CRTC rules against usage-based billing in internet ruling
The regulator proposes a dual billing system for third-party internet service providers based on flat rates or forecasted capacity.
The CRTC has weighed in on Canada’s usage-based billing debate for internet use by retaining choice for consumers when it comes to wholesale internet bandwidth sales.
The regulator in a decision released late Tuesday introduced a dual billing system for large telephone and cable companies to charge independent internet service providers (ISPs) for the use of their bandwidth networks.
The new wholesale billing system will be based on capacity.
Under the new regime, big phone and cable players like BCE and Rogers Communications will sell wholesale bandwidth to smaller, third-party ISPs on a monthly basis.
The indie ISPs will then need to decide in advance how much bandwidth they require to serve their retail internet access subscribers, and then manage network capacity until they choose to purchase more.
The alternative model is major phone and cable players continuing to charge ISPs a flat monthly fee for wholesale capacity, without accounting for how much bandwidth their customers use.
Significantly, the CRTC’s ruling on internet billing deals with wholesale rates paid by ISPs, and not the thorny issue of online access rates paid by ordinary internet users who become bandwidth hogs when they use Netflix, YouTube and other U.S. digital platforms.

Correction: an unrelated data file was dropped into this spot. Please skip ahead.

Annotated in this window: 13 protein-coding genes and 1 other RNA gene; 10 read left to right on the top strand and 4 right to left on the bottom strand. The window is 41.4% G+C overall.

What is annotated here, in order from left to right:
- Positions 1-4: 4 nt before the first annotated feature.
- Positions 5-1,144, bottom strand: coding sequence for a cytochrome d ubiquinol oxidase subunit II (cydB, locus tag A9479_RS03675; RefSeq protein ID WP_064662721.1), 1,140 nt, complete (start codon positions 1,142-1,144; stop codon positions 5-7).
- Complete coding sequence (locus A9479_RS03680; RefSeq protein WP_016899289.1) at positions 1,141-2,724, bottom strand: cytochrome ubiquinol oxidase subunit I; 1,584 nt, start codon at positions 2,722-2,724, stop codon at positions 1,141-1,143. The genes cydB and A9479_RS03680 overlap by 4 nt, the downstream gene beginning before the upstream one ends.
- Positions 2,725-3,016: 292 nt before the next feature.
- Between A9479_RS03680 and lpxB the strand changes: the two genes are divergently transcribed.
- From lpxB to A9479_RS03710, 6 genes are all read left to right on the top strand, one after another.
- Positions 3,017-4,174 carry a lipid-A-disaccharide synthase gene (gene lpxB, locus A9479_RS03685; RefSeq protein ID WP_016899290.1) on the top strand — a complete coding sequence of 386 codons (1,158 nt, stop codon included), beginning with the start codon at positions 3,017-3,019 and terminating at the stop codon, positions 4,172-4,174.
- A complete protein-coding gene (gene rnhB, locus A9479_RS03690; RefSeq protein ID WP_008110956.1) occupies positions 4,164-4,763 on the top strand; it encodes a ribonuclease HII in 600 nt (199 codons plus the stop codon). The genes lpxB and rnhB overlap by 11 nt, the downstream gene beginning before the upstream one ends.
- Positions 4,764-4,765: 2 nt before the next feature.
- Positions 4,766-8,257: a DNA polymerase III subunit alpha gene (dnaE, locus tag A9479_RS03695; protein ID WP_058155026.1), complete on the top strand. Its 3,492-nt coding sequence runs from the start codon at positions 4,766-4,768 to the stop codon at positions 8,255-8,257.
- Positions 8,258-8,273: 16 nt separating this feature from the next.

The CRTC last July held hearings on internet billing after BCE proposed that ISPs scrap their unlimited internet offerings to thwart so-called over-the-top U.S. digital players entering the Canadian market.
BCE later modified its stance on usage-based billing by indicating it would not charge ISPs according to a per-byte model, but instead would adopt a per-ISP model.
The separate billing plans the CRTC has now proposed aim to position ISPs to compete against major telco and cable players in offering internet access, and so maintain a marketplace for internet services.
The CRTC’s capacity-based billing model will require the ISPs to step up their game to ensure that marketplace.
“Under the capacity-based model announced today, they (ISPs) will have to forecast their usage and plan accordingly,” CRTC chair Konrad von Finckenstein said in a statement that accompanied the regulatory ruling.
From Playback Daily